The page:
The news and social media are full of debate about school reopening. Here in Seattle, the school district has announced its plan to welcome back students in pre-kindergarten, kindergarten and first grade as well as students in special education intensive service pathways on March 1, 2021.
Before that can happen, the district has to bargain with the Seattle Education Association, representing teachers, about working conditions for the reopening. Some parents are advocating for the district to announce plans for bringing all students pre-K through 12 back to school buildings for in-person learning before the end of the 2020-21 school year.
Others want the district to continue remote learning until more of the population has been vaccinated and disease rates have decreased.
All of the loud debate threatens to drown out the voices of our most vulnerable students – students with disabilities, and especially students of color with disabilities who are disproportionately represented in special education programs.
When school buildings had to close last spring, the Seattle Special Education PTSA heard from many families whose children abruptly stopped receiving the services and specialized direct instruction required by their Individual Educational Programs (IEPs).
Families were told, for example, that services like speech therapy, occupational therapy and physical therapy could not be provided remotely.
In many cases, students who were used to getting push-in services, where a special education teacher or instructional assistant assists the student in a general education class, were left to fend for themselves in their online general education classes because there was no plan in place for providing these services using remote technology. And, as reported by KUOW in August, teachers were told in the spring not to provide specialized direct instruction, which is special instruction described in a student’s IEP.
In the fall, the School District announced a procedure for some students with disabilities to receive in-person services. First, each IEP team has to determine, based on data, that the student is not able to make progress on their IEP goals through remote learning. If the IEP team had not been collecting data (even though it was well-known that the student was not able to engage in remote learning), the process had to pause for weeks while data was collected. Once a team decision was made, it had to be reviewed by the Special Education Department, and then the student/family were required to go through health screening.
The district decided to offer services at each student’s home school, rather than designating a few magnet schools, so each time a new school is identified, time is required to train staff and develop protocols for that school site.
Families report waiting for months after their IEP team has decided that their student is making no progress and is unable to make progress during remote learning.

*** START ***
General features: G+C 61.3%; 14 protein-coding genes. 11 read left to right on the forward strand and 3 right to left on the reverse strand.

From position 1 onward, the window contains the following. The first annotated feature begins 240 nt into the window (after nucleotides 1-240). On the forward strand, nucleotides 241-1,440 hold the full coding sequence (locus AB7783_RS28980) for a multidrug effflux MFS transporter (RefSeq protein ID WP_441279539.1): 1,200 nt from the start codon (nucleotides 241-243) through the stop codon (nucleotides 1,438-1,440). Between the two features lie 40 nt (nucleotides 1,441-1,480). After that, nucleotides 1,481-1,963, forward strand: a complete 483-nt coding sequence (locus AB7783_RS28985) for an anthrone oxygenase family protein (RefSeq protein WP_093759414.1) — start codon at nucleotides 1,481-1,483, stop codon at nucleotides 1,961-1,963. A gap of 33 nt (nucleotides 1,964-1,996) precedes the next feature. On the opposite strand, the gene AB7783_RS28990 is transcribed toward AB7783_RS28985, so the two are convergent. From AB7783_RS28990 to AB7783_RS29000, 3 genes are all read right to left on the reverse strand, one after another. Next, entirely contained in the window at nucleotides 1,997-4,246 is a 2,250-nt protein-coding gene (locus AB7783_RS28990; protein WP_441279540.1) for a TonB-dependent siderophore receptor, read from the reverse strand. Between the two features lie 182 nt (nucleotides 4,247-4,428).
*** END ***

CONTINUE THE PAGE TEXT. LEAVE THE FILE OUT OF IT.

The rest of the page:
Most teachers are working hard to meet their students’ needs as much as possible during the pandemic. For some students with disabilities, remote learning has been a better fit for their learning style and some students have found more success in remote learning than they did in person. It’s important to acknowledge that remote learning has been an improvement for some students.
But, for many other students, the pandemic and remote learning have magnified the shortcomings of our schools’ approach to delivering instruction and services to students with disabilities and learning challenges. Too many students receiving special education services in Seattle are not learning alongside their general education peers in classrooms using inclusive practices. Instead, our schools default to removing students from their general education classrooms to receive required support.
In remote learning, this has often meant that students with disabilities and learning challenges are not participating and are not making progress.
And the district’s promise to provide in-person services for students with disabilities who are unable to learn remotely has been a failure. At the end of October, The Seattle Times reported that one student was receiving in-person services; at the end of December, the School Board was told that more than 40 students were receiving in-person services (but really, most of those students were being served at private placements, not at public school buildings); and by mid-January, the total number had increased to 85 to 90 (without breaking out how many of those students were being served at private placements).
In particular, families of students with profound disabilities who cannot access remote learning are in crisis — children who are engaging in self-harming behavior, children who have had to be hospitalized, parents who have lost jobs. Their voices — and the voices of all students with disabilities struggling to participate in learning during the pandemic — deserve to be heard.
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